This is an excerpt taken from our Brand Management course at MyBrandClass.com
Marketing. It can be vague. It can be versatile. Today, I will give this discipline a form.
I have often found the idea of marketing to be a human condition, necessitated at most times by our social existence. For instance, every moment we put forth a certain image of ours – from the clothes we wear, to how we converse, to things we do – we are essentially marketing ourselves. When we praise our favourite hockey team, we are marketing it. The atlas of a Marketing ecosystem was first imprinted on me during a fabulous course on Marketing Management at Bocconi University in Milan. Over time, more elements of a customer journey were added to it. What I find is that a brand journey is inevitable to a product or service. And the flow of customer-facing efforts goes something like this:
It starts with a product or service that we intend to market. It is both followed and fed by market research and data insights, trickling on to researching the potential consumers. Therein lies the 1st tier of our Strategy: the act of segmenting those customers into distinct groups, targeting one or more of them, checking how we can differentiate ourselves from our competitors for this chosen segment, and accordingly positioning the product/service in their minds.
That last one is where we venture into creating and defining the brand itself. And that acts as the short bridge to the 2nd tier of our Strategy: the popular 4Ps. That includes the product we eventually sell, places where we can reach our target customers (covered under Channel marketing), and pricing (ranging between the target customers’ willingness to spend for our brand on the higher end, and our willingness to accept a value on the lower end).
Promotion (often confused with the word “Marketing” itself) includes E-marketing, the traditional print/radio/TV and that elusive angel of any marketer – word of mouth publicity. This is also where Sales engagements come into the picture. Guarding these bridges as corrective gatekeepers, of course, are elements of Legal and Ethical or Green marketing, as well as Customer Success.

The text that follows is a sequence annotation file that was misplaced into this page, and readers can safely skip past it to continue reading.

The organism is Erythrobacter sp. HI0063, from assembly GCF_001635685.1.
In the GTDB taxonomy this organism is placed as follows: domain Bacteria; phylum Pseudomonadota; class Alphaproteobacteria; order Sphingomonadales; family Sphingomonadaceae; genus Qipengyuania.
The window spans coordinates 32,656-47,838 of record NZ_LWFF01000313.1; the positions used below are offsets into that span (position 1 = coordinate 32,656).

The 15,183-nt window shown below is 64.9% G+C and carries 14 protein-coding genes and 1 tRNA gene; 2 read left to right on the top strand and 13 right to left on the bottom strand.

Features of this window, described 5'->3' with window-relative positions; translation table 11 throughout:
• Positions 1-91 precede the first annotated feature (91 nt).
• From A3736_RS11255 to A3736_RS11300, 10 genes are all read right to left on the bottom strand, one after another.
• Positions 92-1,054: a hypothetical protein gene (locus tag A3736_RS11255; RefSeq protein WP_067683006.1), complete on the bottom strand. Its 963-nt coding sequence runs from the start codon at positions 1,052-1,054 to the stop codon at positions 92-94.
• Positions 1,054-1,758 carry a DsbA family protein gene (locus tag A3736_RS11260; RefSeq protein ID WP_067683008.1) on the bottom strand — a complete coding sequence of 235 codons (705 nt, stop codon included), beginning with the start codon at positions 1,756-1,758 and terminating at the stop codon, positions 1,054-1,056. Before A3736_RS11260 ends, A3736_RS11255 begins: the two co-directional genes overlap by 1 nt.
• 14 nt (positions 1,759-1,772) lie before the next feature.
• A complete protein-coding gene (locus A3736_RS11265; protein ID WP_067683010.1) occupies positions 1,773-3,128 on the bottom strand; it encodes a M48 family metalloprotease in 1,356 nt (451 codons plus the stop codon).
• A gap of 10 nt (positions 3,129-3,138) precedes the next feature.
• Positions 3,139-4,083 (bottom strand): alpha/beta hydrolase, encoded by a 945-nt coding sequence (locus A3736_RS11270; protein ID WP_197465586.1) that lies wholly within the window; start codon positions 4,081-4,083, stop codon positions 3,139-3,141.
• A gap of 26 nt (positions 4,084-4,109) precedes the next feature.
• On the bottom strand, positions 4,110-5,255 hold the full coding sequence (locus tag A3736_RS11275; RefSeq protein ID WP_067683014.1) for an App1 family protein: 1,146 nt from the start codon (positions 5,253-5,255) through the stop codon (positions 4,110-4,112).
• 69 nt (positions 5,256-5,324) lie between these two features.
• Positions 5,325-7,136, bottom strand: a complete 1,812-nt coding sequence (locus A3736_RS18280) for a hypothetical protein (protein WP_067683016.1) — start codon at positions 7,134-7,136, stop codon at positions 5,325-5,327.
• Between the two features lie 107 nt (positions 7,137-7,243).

Still, that flowchart above looks tad complicated, doesn’t it? If we look closely, all entities tend to merge into one another until we are really left with just two overarching ones: The Brand and the Consumer. As I said, it is a human function. So allow me to simplify things with an alternate visualization:
The Brand is at the very heart of any Marketing approach, connected in a continuous feedback loop with the brain that is Consumer research. This is where we get our data, our sight and our Tier 1 Strategy. And just the way we have a calculative left-brain and a creative right brain, the Marketing brain has two sides too. One is quantitative, measurable and visible – often utilized through secondary research and surveys. Think age, gender, consumption amount etc. The other side is subtle, invisible and accessed through observation and psychographic analysis – Tribes, preferences, habits, cultures, etc. Without the two, what we know is often deceptively insufficient. It is this holistic art that increased the mouth size of our toothpaste tubes, and pushed product prices down a cent to $X.99 around the world! Prof. Erin Meyer deals brilliantly with a part of such cultural influence in her book, The Culture Map.
Online and offline channels of marketing and sales serve as the two arms of any brand, executing the Tier II Strategy of determining and executing the marketing mix. As you can see, Digital Marketing forms only a part of this customer ecosystem. The legs, on which it stands consist of two pillars: one is that of legal and social/environmental/ethical standards. They are the reason you are not an open book all over the internet already. The other is that of customer success, which is the reason your customers stay and your business grows. If we focus on acquiring customers, while steadily losing them at the other end, all other effort goes in vain. Likewise, if we focus on acquiring customers and serving them well, but do so in unethical or illegal manner, both existing and prospective customers will go away - either because of moral conflict or administrative action.
While the human-like ecosystem of a brand journey shows how connected and interdependent Marketing, Sales and Customer Success are, how and where do they overlap in practical execution as a customer evolves from learning about a brand to becoming its fan? You can learn how these three work together to maximize a brand's value at MyBrandClass.com.